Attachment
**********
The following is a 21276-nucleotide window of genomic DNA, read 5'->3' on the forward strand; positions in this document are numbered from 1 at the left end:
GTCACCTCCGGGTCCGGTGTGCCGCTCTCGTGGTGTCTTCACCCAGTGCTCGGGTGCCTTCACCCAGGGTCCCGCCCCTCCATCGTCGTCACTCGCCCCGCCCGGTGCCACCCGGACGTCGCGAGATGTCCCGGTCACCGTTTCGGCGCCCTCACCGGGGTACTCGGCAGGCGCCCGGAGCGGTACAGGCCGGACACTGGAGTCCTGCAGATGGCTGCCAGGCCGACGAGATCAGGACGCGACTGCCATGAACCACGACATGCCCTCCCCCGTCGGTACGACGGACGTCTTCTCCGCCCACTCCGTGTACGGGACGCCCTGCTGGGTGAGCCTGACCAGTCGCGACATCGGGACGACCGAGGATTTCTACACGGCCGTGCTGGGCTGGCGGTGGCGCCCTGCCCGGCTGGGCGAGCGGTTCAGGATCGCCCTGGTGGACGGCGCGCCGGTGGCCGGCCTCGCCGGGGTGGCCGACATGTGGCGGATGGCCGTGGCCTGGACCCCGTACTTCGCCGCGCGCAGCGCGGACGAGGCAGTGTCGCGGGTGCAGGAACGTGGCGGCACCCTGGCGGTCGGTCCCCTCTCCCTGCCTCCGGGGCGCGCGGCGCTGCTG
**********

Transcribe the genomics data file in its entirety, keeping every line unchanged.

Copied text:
The following is a 21276-nucleotide window of genomic DNA, read 5'->3' on the forward strand; positions in this document are numbered from 1 at the left end:
GTCACCTCCGGGTCCGGTGTGCCGCTCTCGTGGTGTCTTCACCCAGTGCTCGGGTGCCTTCACCCAGGGTCCCGCCCCTCCATCGTCGTCACTCGCCCCGCCCGGTGCCACCCGGACGTCGCGAGATGTCCCGGTCACCGTTTCGGCGCCCTCACCGGGGTACTCGGCAGGCGCCCGGAGCGGTACAGGCCGGACACTGGAGTCCTGCAGATGGCTGCCAGGCCGACGAGATCAGGACGCGACTGCCATGAACCACGACATGCCCTCCCCCGTCGGTACGACGGACGTCTTCTCCGCCCACTCCGTGTACGGGACGCCCTGCTGGGTGAGCCTGACCAGTCGCGACATCGGGACGACCGAGGATTTCTACACGGCCGTGCTGGGCTGGCGGTGGCGCCCTGCCCGGCTGGGCGAGCGGTTCAGGATCGCCCTGGTGGACGGCGCGCCGGTGGCCGGCCTCGCCGGGGTGGCCGACATGTGGCGGATGGCCGTGGCCTGGACCCCGTACTTCGCCGCGCGCAGCGCGGACGAGGCAGTGTCGCGGGTGCAGGAACGTGGCGGCACCCTGGCGGTCGGTCCCCTCTCCCTGCCTCCGGGGCGCGCGGCGCTGCTG